Rolling Admissions - means applications are accepted on an on-going basis and are reviewed as they come in. Students are typically notified withing 2-4 weeks following submission.
Always check with each college you're considering to find out which of the above application methods "apply" to their institution.
Hurricane Sandy Alert Tracking
Here's hoping students and college/university personnel in all of the areas impacted by Hurricane Sandy are safe. For those who are tracking information related to weather, travel and news, here are a few resources you may want to use:
- Hurricane #Frankenstorm Twitter List by TravelingMom (@travelingmoms) referencing tweets from news and travel sources.
- Subscribe this list to pull the tweets into your Twitter feed (you can unsubscribe anytime).
- FlightStats.com - check flights and airport closings (nice map of US airports and their status). As of this post (Monday, October 29, 2012) over 7,000 flights have been cancelled or delayed.
- NOAA - National Oceanic and Atmospheric Administration
College / University Updates
- Search and follow the colleges and universities that interest you on Twitter and Facebook.
- Go to the university home page for the school you need to track. Most colleges post emergency alerts and closings on their home page. Sign up for any alerts offered to the public.
- Set up a Google Alert for any school you need to track for "as-it-happens" news.
- It's likely that many colleges on the East Coast will changed their Early Decision and Early Action deadlines. Check your email for updates from schools you already have contact with and be sure to check their web site and the admissions/application pages for announcements related to deadline changes. Check more than once. It may take a few days for updates to be posted. If in doubt, stick with the original deadline if possible.
- You can also phone the admissions office. Many schools will post information about delays and deadlines on their answer message.
Be smart and be safe during this and all extreme weather situations.
What Would You Do: High School Final Exam Policies
If a high school student has an "A" or "B" average in a class, should he or she be allowed to skip the final exam?
As I stood in the packed commons area of my son's high school listening to the assistant principal run through the school's policies on attendance and exams, I found myself questioning the logic in the final exam exemption policy.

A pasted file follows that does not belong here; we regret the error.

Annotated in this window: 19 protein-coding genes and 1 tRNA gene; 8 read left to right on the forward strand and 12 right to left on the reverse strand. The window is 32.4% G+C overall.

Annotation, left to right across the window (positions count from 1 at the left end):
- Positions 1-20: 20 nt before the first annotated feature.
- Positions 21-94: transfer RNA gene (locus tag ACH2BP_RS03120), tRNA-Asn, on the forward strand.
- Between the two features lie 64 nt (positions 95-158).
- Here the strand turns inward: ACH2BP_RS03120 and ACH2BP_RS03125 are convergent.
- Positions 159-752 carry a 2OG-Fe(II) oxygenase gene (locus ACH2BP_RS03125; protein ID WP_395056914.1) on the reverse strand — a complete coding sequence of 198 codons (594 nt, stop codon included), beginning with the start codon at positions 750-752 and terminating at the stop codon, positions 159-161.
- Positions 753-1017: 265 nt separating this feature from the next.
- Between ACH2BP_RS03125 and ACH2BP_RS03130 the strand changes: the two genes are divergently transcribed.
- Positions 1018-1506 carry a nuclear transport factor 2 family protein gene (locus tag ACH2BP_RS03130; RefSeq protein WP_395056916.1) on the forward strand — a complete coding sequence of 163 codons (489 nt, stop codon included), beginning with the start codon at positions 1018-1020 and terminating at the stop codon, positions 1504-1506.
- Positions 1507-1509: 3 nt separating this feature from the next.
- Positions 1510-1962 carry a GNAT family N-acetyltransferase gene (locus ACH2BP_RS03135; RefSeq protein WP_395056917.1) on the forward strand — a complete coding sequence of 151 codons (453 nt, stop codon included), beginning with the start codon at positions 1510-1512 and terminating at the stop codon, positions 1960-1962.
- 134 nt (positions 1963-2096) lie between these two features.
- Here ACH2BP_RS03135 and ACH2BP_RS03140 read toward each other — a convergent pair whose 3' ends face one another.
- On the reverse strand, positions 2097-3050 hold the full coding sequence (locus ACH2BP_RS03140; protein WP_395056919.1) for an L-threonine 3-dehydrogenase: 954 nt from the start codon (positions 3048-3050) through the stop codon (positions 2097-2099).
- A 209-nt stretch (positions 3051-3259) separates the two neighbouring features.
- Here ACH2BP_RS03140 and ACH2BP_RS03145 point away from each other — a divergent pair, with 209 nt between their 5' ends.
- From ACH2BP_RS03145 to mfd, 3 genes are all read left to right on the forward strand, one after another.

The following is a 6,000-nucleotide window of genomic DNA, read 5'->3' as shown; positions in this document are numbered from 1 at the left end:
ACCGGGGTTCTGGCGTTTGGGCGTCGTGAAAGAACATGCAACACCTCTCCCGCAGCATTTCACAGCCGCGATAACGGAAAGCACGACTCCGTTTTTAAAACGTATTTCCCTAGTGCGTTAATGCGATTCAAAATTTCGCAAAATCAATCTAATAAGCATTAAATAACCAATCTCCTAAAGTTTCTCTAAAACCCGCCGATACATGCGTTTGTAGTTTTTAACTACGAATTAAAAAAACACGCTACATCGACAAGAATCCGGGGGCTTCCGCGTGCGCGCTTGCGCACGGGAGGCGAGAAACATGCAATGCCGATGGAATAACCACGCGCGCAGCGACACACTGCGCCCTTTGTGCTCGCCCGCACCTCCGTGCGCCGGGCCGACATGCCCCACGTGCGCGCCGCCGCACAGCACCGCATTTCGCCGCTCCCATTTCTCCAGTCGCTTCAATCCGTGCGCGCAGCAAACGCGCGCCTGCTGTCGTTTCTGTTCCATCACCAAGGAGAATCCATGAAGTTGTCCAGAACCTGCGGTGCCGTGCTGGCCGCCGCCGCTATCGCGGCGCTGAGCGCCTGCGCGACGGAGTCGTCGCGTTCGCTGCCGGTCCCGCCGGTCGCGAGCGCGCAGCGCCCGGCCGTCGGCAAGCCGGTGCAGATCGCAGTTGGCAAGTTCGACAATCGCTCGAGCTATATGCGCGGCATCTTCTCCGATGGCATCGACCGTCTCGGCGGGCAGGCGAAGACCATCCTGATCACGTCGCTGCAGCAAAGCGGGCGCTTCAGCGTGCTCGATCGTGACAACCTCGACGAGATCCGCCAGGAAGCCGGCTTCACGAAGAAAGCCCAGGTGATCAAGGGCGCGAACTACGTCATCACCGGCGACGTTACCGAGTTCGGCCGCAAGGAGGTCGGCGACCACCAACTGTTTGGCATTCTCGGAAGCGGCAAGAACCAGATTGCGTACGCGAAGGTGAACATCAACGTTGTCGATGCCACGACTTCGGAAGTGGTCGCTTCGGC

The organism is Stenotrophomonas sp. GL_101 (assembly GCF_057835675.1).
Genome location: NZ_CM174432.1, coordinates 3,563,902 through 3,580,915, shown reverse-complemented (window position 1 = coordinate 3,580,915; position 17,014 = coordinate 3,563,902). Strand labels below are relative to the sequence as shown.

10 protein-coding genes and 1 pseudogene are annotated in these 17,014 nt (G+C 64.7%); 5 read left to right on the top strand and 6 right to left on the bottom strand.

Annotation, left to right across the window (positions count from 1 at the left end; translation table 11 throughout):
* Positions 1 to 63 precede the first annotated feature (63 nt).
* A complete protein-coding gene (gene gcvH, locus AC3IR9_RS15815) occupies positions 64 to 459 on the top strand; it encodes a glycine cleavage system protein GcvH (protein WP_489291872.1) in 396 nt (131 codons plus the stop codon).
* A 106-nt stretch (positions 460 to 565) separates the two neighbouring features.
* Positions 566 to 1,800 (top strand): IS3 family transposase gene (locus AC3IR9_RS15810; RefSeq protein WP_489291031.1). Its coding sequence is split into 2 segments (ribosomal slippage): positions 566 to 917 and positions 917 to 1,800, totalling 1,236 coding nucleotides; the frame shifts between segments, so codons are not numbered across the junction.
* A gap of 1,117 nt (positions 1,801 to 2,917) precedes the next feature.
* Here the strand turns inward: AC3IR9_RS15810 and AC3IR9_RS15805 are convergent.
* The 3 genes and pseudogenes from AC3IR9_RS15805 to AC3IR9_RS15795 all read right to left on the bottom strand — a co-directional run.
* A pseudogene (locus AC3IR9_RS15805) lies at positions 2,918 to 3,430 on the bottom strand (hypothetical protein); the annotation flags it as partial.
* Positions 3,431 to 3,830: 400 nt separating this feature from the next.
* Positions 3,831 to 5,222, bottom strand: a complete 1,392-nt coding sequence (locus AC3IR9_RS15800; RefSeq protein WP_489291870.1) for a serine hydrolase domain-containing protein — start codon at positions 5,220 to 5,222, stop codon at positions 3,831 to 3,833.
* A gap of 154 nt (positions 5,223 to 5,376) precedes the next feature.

If I were a student, I'd love it: if you have A or B average and have not missed a single class, you do not have to take the final. Students can opt to take the final (in case you want to try to raise a B to an A) but it's not required if the above conditions are met.
As a parent and founder of a business focused on helping kids with college search, I found myself questioning whether this was the best college prep policy. Following the presentation, I met up with two parents who are faculty members at one of the universities in our area and who also have a son entering the high school freshman class. I asked them what the thought of the policy.
Neither were fans and, having gone through this before with an older son, they had developed their own "family rules" policy where there is no exemption for a "B" grade. Their policy is that they will let their son be exempt from the exam only if he has an "A" average and has not missed a class.
Thanks to them, I realized what had really been bugging me. It was the inclusion of a B-level grade in the exemption policy. I appreciate these parents and their family rule. They've set the bar a little higher for their kids. As professors, they know first-hand how competitive getting into college can be and that for high-demand majors, an above average grade won't make the cut.
As a parent, what would you do if your high school had this policy? Do you have a family rule that overrides the school policy? Please share your comments below.
Z. Kelly Queijo is founder of Smart College Visit and parent of two teens.